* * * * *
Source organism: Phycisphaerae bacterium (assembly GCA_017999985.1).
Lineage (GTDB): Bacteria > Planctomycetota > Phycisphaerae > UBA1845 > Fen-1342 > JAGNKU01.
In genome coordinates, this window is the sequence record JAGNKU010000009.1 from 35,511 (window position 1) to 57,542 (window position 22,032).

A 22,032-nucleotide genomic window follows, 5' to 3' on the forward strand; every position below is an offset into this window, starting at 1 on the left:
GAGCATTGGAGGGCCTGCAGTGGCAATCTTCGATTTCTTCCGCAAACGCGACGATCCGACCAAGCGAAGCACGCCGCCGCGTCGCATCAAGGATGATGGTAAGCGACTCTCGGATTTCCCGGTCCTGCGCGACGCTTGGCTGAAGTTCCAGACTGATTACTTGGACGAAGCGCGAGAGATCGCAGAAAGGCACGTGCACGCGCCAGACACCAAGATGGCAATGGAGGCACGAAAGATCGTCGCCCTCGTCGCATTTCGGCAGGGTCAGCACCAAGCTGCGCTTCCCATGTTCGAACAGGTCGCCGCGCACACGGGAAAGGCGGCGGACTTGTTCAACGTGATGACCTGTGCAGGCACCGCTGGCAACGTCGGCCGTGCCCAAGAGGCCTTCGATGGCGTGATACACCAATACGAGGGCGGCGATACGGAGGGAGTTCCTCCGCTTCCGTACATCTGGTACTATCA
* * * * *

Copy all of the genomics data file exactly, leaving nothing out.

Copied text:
Source organism: Phycisphaerae bacterium (assembly GCA_017999985.1).
Lineage (GTDB): Bacteria > Planctomycetota > Phycisphaerae > UBA1845 > Fen-1342 > JAGNKU01.
In genome coordinates, this window is the sequence record JAGNKU010000009.1 from 35,511 (window position 1) to 57,542 (window position 22,032).

A 22,032-nucleotide genomic window follows, 5' to 3' on the forward strand; every position below is an offset into this window, starting at 1 on the left:
GAGCATTGGAGGGCCTGCAGTGGCAATCTTCGATTTCTTCCGCAAACGCGACGATCCGACCAAGCGAAGCACGCCGCCGCGTCGCATCAAGGATGATGGTAAGCGACTCTCGGATTTCCCGGTCCTGCGCGACGCTTGGCTGAAGTTCCAGACTGATTACTTGGACGAAGCGCGAGAGATCGCAGAAAGGCACGTGCACGCGCCAGACACCAAGATGGCAATGGAGGCACGAAAGATCGTCGCCCTCGTCGCATTTCGGCAGGGTCAGCACCAAGCTGCGCTTCCCATGTTCGAACAGGTCGCCGCGCACACGGGAAAGGCGGCGGACTTGTTCAACGTGATGACCTGTGCAGGCACCGCTGGCAACGTCGGCCGTGCCCAAGAGGCCTTCGATGGCGTGATACACCAATACGAGGGCGGCGATACGGAGGGAGTTCCTCCGCTTCCGTACATCTGGTACTATCA